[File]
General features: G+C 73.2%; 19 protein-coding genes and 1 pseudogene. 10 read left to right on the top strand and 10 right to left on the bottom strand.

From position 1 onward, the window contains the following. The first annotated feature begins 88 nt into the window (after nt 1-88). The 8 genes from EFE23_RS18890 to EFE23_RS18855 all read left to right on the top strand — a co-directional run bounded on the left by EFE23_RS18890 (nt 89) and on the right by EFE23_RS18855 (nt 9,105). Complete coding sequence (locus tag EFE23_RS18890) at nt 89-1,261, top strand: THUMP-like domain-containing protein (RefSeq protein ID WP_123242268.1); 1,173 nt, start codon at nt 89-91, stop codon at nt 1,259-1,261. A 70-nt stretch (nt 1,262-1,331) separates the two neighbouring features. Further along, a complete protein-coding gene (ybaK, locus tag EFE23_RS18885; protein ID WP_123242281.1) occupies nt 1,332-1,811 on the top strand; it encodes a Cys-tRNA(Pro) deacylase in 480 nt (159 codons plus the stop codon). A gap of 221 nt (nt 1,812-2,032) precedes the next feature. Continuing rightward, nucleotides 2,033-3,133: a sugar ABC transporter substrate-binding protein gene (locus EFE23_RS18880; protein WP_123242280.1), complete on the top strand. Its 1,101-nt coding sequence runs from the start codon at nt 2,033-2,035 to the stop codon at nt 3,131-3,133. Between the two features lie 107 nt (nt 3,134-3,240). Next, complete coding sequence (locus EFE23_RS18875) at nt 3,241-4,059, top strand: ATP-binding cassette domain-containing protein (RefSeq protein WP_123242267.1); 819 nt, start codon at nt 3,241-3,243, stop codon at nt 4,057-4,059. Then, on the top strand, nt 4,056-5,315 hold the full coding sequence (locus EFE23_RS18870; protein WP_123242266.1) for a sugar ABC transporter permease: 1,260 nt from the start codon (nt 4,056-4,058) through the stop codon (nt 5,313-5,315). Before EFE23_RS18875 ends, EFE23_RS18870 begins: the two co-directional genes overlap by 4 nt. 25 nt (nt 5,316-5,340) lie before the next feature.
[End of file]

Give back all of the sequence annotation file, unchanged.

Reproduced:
General features: G+C 73.2%; 19 protein-coding genes and 1 pseudogene. 10 read left to right on the top strand and 10 right to left on the bottom strand.

From position 1 onward, the window contains the following. The first annotated feature begins 88 nt into the window (after nt 1-88). The 8 genes from EFE23_RS18890 to EFE23_RS18855 all read left to right on the top strand — a co-directional run bounded on the left by EFE23_RS18890 (nt 89) and on the right by EFE23_RS18855 (nt 9,105). Complete coding sequence (locus tag EFE23_RS18890) at nt 89-1,261, top strand: THUMP-like domain-containing protein (RefSeq protein ID WP_123242268.1); 1,173 nt, start codon at nt 89-91, stop codon at nt 1,259-1,261. A 70-nt stretch (nt 1,262-1,331) separates the two neighbouring features. Further along, a complete protein-coding gene (ybaK, locus tag EFE23_RS18885; protein ID WP_123242281.1) occupies nt 1,332-1,811 on the top strand; it encodes a Cys-tRNA(Pro) deacylase in 480 nt (159 codons plus the stop codon). A gap of 221 nt (nt 1,812-2,032) precedes the next feature. Continuing rightward, nucleotides 2,033-3,133: a sugar ABC transporter substrate-binding protein gene (locus EFE23_RS18880; protein WP_123242280.1), complete on the top strand. Its 1,101-nt coding sequence runs from the start codon at nt 2,033-2,035 to the stop codon at nt 3,131-3,133. Between the two features lie 107 nt (nt 3,134-3,240). Next, complete coding sequence (locus EFE23_RS18875) at nt 3,241-4,059, top strand: ATP-binding cassette domain-containing protein (RefSeq protein WP_123242267.1); 819 nt, start codon at nt 3,241-3,243, stop codon at nt 4,057-4,059. Then, on the top strand, nt 4,056-5,315 hold the full coding sequence (locus EFE23_RS18870; protein WP_123242266.1) for a sugar ABC transporter permease: 1,260 nt from the start codon (nt 4,056-4,058) through the stop codon (nt 5,313-5,315). Before EFE23_RS18875 ends, EFE23_RS18870 begins: the two co-directional genes overlap by 4 nt. 25 nt (nt 5,316-5,340) lie before the next feature.